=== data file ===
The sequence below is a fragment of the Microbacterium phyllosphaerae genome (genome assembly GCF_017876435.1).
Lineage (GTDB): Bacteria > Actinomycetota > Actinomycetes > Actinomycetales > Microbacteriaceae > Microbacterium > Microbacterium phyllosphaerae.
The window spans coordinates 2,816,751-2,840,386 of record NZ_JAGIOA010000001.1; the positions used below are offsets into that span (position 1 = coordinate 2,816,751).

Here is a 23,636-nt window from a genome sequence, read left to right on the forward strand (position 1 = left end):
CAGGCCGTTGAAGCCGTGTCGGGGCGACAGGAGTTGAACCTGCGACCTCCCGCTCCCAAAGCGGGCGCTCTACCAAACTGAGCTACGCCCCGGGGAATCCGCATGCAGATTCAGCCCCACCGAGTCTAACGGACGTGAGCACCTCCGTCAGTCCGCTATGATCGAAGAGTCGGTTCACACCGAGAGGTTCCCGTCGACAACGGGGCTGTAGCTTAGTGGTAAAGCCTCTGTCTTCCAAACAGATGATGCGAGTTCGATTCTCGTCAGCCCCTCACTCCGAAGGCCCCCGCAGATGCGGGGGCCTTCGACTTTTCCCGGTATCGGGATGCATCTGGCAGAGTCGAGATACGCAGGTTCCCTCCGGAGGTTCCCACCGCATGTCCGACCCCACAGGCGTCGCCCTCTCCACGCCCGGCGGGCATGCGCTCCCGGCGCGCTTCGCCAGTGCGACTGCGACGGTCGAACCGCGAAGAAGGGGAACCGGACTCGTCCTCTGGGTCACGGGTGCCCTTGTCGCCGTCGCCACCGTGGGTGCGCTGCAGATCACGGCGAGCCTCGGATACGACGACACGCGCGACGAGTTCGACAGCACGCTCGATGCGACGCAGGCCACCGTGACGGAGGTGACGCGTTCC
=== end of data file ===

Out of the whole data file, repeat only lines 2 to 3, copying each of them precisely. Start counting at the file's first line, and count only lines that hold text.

Lineage (GTDB): Bacteria > Actinomycetota > Actinomycetes > Actinomycetales > Microbacteriaceae > Microbacterium > Microbacterium phyllosphaerae.
The window spans coordinates 2,816,751-2,840,386 of record NZ_JAGIOA010000001.1; the positions used below are offsets into that span (position 1 = coordinate 2,816,751).